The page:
Fixed versus variable rate home loans: How to decide which option is right for you

May 18, 2023
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When deciding between a fixed and variable loan, there’s more to consider than just the interest rate. Photo: Vaida Savickaite

 

There are 880,000 fixed-rate loans due to expire this year, according to the Reserve Bank of Australia (RBA), and many borrowers are in for a shock when their loans switch to variable and their repayments rise.

After a series of interest rate rises by RBA over the past year, variable rates have gone up, meaning a borrower who opted for a fixed-rate loan when rates were at record lows will face higher repayments when their fixed term expires, and they roll onto variable rates.

While borrowers can choose to fix their interest rate again, fixed rates offered by lenders have risen too, and with uncertainty remaining around how high interest rates could go and when rates could be cut, there’s a lot for borrowers to consider..

For borrowers in this situation, and those considering purchasing a home or refinancing this year, deciding whether to keep their interest rate variable or opt for a fixed-rate loan is a big decision.

So, what are the advantages and disadvantages of fixed, variable, or a hybrid of both?

 

Fixed rate loans

Fixed rate loans are those that have an interest rate set at the time of taking them out, which is locked for a set period, usually one to three years. If you fixed your interest rate, and the RBA raises the official interest rate during that period, you will be paying less than others on a variable loan. But if it goes down, you may be missing out.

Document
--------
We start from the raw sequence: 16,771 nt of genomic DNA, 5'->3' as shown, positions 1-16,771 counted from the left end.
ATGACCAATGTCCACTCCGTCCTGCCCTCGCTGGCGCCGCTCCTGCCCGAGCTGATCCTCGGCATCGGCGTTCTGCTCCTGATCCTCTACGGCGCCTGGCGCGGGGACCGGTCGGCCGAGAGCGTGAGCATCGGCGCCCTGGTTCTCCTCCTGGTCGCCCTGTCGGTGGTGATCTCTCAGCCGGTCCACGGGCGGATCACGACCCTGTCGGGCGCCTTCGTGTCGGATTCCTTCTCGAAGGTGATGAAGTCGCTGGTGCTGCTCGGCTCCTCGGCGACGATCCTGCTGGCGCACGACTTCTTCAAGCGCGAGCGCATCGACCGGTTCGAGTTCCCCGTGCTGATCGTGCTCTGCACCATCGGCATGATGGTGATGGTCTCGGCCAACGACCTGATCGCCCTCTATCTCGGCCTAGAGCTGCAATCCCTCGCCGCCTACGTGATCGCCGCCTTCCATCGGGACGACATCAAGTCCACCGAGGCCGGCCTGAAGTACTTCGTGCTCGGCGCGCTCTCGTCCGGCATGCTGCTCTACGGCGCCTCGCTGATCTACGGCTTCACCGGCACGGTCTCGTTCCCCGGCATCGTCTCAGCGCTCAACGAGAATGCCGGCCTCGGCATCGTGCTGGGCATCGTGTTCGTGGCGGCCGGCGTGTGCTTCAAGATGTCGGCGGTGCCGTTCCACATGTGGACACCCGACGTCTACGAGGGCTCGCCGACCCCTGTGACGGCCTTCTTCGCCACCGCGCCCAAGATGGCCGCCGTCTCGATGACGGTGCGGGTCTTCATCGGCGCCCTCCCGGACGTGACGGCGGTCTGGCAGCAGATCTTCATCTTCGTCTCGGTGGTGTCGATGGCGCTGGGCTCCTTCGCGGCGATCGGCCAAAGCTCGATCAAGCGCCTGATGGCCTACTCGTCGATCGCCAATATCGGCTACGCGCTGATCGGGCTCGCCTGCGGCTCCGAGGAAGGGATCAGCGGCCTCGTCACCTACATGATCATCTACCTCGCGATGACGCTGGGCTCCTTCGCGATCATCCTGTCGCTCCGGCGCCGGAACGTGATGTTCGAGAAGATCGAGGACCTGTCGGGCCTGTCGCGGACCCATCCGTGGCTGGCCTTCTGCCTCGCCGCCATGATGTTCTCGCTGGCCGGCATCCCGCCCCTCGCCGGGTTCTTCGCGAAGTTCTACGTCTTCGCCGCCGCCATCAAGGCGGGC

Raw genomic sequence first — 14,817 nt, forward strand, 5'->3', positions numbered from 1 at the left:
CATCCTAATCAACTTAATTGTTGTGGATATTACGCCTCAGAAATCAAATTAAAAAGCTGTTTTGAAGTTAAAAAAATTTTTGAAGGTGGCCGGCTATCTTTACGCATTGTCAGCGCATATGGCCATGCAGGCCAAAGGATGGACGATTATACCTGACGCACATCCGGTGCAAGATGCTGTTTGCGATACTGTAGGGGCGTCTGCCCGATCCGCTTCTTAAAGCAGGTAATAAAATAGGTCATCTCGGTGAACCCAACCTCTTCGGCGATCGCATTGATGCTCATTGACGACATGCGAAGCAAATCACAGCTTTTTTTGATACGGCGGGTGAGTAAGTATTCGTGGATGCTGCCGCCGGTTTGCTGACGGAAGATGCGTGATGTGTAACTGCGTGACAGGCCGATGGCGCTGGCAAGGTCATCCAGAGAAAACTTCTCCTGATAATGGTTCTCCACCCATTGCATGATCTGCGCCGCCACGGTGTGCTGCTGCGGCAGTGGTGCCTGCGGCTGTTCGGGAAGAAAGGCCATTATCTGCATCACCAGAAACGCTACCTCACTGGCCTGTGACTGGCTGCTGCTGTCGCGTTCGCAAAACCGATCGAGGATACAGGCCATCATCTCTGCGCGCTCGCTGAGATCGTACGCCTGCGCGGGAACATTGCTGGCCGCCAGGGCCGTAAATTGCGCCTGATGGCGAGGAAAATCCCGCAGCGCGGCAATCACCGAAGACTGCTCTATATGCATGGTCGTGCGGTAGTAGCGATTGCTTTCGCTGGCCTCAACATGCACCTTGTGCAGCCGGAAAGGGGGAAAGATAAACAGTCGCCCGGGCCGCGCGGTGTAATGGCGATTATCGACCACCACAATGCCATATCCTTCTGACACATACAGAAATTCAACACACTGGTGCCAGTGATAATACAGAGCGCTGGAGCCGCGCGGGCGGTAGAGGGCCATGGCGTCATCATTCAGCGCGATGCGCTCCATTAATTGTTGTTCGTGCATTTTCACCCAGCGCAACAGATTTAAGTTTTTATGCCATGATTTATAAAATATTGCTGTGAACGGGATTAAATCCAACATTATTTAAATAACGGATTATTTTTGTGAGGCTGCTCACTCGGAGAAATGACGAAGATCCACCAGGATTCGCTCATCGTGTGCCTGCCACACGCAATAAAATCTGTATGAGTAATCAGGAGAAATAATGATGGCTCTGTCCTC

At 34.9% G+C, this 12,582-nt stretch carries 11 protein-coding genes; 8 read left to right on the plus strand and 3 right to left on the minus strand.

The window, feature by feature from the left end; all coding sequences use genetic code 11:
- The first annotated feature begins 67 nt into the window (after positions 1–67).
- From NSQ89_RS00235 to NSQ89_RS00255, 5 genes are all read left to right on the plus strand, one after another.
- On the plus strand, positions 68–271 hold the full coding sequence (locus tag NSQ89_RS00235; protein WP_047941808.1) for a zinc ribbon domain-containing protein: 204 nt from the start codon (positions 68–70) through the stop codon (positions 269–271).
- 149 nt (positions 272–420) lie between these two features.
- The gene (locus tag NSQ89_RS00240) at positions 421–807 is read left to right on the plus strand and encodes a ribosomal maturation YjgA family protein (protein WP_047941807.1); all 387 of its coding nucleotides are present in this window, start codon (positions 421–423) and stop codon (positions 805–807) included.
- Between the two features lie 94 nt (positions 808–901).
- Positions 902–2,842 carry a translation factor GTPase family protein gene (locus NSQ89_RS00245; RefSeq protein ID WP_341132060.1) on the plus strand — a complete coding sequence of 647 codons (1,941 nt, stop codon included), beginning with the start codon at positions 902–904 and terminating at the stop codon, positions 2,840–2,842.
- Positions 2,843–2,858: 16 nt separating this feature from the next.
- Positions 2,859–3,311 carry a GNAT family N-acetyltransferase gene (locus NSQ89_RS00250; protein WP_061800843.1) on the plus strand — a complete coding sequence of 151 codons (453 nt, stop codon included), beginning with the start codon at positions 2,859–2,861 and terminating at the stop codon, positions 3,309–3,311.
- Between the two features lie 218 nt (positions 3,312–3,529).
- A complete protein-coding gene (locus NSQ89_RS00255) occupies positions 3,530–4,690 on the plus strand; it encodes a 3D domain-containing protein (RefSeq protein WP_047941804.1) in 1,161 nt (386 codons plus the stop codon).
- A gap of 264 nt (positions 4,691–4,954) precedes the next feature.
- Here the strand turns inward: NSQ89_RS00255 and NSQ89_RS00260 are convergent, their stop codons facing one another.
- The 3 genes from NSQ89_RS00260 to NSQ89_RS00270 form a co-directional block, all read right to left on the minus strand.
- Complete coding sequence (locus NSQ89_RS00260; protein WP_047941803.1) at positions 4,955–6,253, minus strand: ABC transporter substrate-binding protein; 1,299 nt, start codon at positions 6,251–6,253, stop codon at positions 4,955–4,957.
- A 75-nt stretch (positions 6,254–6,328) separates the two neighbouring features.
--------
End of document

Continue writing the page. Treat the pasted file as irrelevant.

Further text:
“This may be a good option for those who feel they need certainty and stability in their cash flow,” said former private banker and financial planner Paul Feeney, who runs digital financial advice platform Otivo. “It tends to come down to people’s personal circumstances.

“But it’s always wise to seek advice, bearing in mind your income, expenses, the interest rate and individual preferences, and whether any of those are likely to change in the future.”

The fixed rate is usually, but not always, higher than the variable rate, which is another factor to be taken into account, and there are usually significant fees to be paid if a customer wants to break that loan to switch to another.

“The size of the break fees is something else that has to be considered when you’re deciding on the loan,” Domain Home Loans chief executive Kareene Koh advises. “Also, what is the outlook for interest rates? If rates go down even half a per cent, that’s a considerable saving in your back pocket that you’ll be missing out on.”

In addition, fixed loans mostly don’t allow the borrower to make extra payments if they accumulate more savings or have a wage rise or sudden windfall, which can prove enormously frustrating. Some, however, allow a limited number of additional repayments.

That balance between certainty and inflexibility can be a tough one to get right.

 

Variable rate loans

The interest rate you pay with a variable rate loan changes as the cash rate goes up or down. In the past, these have been far more popular than fixed rate loans but, with the rock bottom interest rates during the pandemic, almost half of borrowers taking out loans chose fixed rates.